It’s that time of year again in the US. That time where we gather with our loved ones and share a feast, watch football and parades, and reflect on what we are thankful for.
One of my favorite presentations at ClickSoftware’s recent ClickConnect conference was from J. Randall Hunt at Amazon Web Services. While he spoke about Amazon’s cloud infrastructure and how it is empowering organizations such as NASA and SpaceX, he also spoke about innovation for the enterprise. In his presentation, he also introduced two extremely pertinent and powerful quotes, both of which are worthy of their status as inspirational posters/memes etc.
“Memorable customer service comes from emotionally engaged employees”. This a quote from one of our keynote speakers at this year’s Smarter Services Symposium. But what happens when those employees are not your own W-2 workers? What if you are partnering with a third party and outsourcing field work?
“…the only thing we have to fear, is fear itself.” – Franklin D Roosevelt (1933 Inaugural Speech)
If you ask a field service business leader to list the most important metrics for his/her business, the list would include the likes of:
“Change or Perish!”
Note: This is the 2nd of our 3-part blog series on consumer perceptions of field service delivery. An introduction to the project is found in Blog 1 – Field Service Performance: What Resonates with US Consumers. This post focuses on the opportunity in field service relationship management.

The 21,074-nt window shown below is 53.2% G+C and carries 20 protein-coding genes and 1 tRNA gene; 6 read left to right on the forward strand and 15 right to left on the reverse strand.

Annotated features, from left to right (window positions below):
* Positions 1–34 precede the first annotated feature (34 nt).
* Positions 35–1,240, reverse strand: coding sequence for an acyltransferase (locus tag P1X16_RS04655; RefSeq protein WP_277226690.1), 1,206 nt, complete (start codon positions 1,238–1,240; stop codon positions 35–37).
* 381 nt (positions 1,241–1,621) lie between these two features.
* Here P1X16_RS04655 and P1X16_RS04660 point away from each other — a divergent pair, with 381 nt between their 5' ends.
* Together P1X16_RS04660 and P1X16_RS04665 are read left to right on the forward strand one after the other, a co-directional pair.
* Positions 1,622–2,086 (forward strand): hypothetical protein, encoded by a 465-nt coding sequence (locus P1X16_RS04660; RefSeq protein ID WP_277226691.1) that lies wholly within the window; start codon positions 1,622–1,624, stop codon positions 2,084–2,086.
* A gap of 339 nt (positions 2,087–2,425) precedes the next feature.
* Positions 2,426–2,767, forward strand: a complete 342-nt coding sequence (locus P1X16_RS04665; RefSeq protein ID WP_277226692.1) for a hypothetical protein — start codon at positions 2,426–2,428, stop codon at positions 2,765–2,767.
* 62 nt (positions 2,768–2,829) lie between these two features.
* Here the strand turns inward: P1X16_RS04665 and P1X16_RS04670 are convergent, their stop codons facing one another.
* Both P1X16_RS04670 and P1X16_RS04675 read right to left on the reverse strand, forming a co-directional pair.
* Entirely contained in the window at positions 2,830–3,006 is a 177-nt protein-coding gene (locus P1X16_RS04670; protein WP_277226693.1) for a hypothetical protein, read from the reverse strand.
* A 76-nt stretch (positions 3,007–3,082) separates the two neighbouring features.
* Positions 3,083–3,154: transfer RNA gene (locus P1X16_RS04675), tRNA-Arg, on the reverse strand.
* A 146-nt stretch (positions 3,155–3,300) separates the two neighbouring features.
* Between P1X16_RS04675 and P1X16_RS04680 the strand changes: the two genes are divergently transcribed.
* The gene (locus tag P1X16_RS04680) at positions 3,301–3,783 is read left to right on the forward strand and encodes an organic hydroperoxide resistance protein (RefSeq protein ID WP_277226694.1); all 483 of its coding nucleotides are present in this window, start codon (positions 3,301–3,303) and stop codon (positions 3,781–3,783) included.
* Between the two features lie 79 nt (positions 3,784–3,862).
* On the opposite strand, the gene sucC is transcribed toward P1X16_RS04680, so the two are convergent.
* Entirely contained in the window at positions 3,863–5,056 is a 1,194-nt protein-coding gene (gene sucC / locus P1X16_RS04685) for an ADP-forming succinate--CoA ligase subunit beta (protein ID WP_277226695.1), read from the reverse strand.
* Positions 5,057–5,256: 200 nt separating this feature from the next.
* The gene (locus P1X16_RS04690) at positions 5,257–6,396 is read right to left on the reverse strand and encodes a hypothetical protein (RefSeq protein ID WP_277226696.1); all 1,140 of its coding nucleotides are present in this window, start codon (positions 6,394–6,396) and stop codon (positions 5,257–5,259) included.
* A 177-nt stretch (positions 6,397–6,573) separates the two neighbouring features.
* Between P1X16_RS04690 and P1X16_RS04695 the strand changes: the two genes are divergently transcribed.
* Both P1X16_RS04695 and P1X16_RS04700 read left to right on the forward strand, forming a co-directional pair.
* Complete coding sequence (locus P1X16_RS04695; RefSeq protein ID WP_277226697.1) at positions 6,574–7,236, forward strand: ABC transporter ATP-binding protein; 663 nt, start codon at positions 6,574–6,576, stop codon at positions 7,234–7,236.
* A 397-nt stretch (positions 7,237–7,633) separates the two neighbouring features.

Our research typically focuses on polling the leaders of service organizations. To that end, we’ve documented field service progress and challenges extensively. We look to continue to do so via our ongoing coverage and our annual Smarter Service Symposiums. Recently, we’ve branched out into getting different perspectives and ratings from the various stakeholders in the field service delivery chain. In May 2016, we published a report highlighting key take-aways from direct surveying of front-line field service technicians. The research yielded valuable insights, specifically around the day-to-day obstacles encountered by technicians in getting work done. We will continue our focus on technician-oriented research.
Some of my ideas are original. This one isn’t. I’m glad to say that it isn’t, because I come across so many bright minds in the field of service management. One of those minds is Steve Nava (www.linkedin.com/in/stevenava1) at Luminex Corporation, Austin, TX. In a recent conversation with Steve, he spoke about his intent to extend the concept of an open office to his field service workforce. What a novel idea.